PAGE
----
Time Series Guide

IMPORTANT NOTE:

The time series features have been deprecated and will be replaced in a future release.

Overview

Vantiq provides support for operations on series data. Series are defined as sequences of data elements that occur over time. Examples include the track of a user’s position as they move from location to location within the store or the readings from a temperature sensor over time.

Vantiq assumes the series is presented to the system in real time with new records arriving continuously from the source of the data. Vantiq leverages this behavior to keep the series up-to-date and allow real time analysis.

Within Vantiq, a series is a set of time-based records that fall within a defined rolling window, usually bounded in time.

Dates and Intervals

Time is an important characteristic of a time series. Vantiq supports two time related abstractions:

Dates are implemented as java.time.Instant objects that represent time as seconds and nanoseconds relative to epoch, January 1st, 1970 00:00:00 GMT.

Dates can be accepted and converted into any of the following forms:

Conversion from a higher precision representation to a lower precision representation truncates higher precision.

Intervals can be specified in one of the following units:

Date and Interval Procedures

The following procedures support the manipulation of dates and/or intervals:

The following procedures are used to extract components of a date:

Note that all operations that require a timezone use GMT.

Series Definition

A series is a non-persistent (in-memory) collection of objects that is ordered in time. A series may also have computed properties representing aggregation operations on the series. Since the series is an in-memory construct, the data records within the series may be lost during a system restart. Typically, a series is used to process newly arriving data perhaps to filter and aggregating it into a more easily analyzed or more compact form. Once the data is prepared it is stored in a persistent set for long term storage or published to a downstream system.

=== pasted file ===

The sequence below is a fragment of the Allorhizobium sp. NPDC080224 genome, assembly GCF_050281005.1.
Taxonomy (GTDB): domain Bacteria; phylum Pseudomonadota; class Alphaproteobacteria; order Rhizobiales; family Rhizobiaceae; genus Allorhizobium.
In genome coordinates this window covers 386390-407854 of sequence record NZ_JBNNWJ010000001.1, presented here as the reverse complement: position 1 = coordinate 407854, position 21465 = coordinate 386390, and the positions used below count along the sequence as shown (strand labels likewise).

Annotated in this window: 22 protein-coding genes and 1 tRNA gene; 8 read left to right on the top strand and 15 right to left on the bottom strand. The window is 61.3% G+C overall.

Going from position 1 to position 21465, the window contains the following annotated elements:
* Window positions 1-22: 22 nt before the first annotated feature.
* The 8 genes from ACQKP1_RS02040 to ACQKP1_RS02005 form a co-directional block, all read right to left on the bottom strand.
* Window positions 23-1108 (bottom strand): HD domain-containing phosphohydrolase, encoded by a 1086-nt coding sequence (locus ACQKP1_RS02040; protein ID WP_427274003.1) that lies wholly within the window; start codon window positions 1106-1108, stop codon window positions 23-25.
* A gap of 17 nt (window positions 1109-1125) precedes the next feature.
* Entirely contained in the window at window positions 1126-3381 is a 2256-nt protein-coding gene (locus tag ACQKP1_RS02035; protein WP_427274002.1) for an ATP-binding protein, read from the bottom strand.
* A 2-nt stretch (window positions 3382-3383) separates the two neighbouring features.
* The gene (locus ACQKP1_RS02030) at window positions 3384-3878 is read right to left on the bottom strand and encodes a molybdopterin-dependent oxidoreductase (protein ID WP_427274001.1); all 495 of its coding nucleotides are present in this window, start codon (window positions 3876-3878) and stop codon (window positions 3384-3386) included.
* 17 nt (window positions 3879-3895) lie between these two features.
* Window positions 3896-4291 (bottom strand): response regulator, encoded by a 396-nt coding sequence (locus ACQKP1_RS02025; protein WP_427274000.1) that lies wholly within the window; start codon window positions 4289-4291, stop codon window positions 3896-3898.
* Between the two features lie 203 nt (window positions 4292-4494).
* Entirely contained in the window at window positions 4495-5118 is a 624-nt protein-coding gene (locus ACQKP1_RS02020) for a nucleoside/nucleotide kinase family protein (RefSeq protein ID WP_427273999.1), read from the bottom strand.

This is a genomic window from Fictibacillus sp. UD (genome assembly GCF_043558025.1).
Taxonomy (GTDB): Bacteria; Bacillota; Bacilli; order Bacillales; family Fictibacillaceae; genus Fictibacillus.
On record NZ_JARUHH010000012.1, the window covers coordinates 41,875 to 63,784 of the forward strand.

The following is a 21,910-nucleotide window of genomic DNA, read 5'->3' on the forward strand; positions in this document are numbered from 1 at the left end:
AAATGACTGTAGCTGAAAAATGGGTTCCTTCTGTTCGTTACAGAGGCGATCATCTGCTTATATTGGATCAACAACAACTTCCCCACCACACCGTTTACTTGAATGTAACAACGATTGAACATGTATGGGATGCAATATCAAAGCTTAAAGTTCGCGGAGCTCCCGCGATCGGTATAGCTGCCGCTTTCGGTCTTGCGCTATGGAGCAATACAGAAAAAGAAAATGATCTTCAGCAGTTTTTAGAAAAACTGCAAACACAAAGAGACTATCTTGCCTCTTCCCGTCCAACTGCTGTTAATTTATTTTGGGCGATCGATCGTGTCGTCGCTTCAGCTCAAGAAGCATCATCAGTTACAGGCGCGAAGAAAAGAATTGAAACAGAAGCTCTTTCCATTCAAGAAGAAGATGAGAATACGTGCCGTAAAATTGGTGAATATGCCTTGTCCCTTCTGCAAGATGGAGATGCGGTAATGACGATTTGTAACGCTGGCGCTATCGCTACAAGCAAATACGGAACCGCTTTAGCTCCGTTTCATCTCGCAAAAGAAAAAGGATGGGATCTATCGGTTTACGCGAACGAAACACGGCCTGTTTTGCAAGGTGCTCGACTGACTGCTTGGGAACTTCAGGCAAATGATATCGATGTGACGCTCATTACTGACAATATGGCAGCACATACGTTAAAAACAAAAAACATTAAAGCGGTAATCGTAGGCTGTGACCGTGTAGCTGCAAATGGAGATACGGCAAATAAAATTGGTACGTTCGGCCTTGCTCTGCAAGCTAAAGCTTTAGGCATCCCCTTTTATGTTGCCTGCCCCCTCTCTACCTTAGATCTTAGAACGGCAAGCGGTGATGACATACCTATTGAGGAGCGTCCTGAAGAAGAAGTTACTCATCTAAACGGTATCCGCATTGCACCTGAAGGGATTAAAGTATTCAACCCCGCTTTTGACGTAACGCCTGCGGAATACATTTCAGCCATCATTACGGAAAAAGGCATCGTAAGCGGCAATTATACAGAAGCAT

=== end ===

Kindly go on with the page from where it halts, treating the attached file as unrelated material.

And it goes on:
Since it is typical that a single series may want to track a number of similar data streams, series supports the notion of a key. For example, a factory may have 10 identical machines all with voltage sensors. By defining a key, the system is able to store and process the data for all the machines in a single series.

Series Creation

A series is created using the CREATE SERIES statement. For example, the following statement creates a series named voltages that uses the sensorId as the key property, the timestamp property to define the time window, and computes the average voltage in the avgVoltage computed aggregation property. In this case, the window is defined to be no more than the last 5 records received.

CREATE SERIES voltages (
    sensorId   String,
    timestamp  DateTime,
    voltage    Real,
    avgVoltage Real = avg(voltage)
) WITH
   window:    "timestamp",
   maxCount:  5,
   groupBy:   "sensorId"

The available aggregation functions are:

Note that the sum, avg, rise, min, and max functions support only Integer, Real, and DateTime data types.

Record Insertion

The INSERT INTO SERIES statement to add a new record to the series. For example, the following statement adds the record that is required. From the above definition, the required properties for the series record are sensorId, timestamp, and voltage. An example message is:

{
    sensorId:  "Machine ABC",
    timestamp: "2016-03-02T12:34:23.432Z",
    voltage:   2.34
}

The following statement inserts a record into the series from the message m:

INSERT INTO SERIES voltages (
    sensorId:  m.sensorId,
    timestamp: m.timestamp,
    voltage:   m.voltage
)

On insert into the series, the series is updated to ensure that the records in the series reflects the series definition. For example, in the above voltages series, if the series contained 5 records and a record was inserted, then the series prunes the oldest record to maintain a maximum of 5 records.

After pruning, the defined aggregate properties in the series are recalculated so that the aggregates are available immediately after the insert statement.

Series Data

To retrieve aggregate data from the series, issue a SELECT operation the series, e.g.:

SELECT FROM SERIES voltages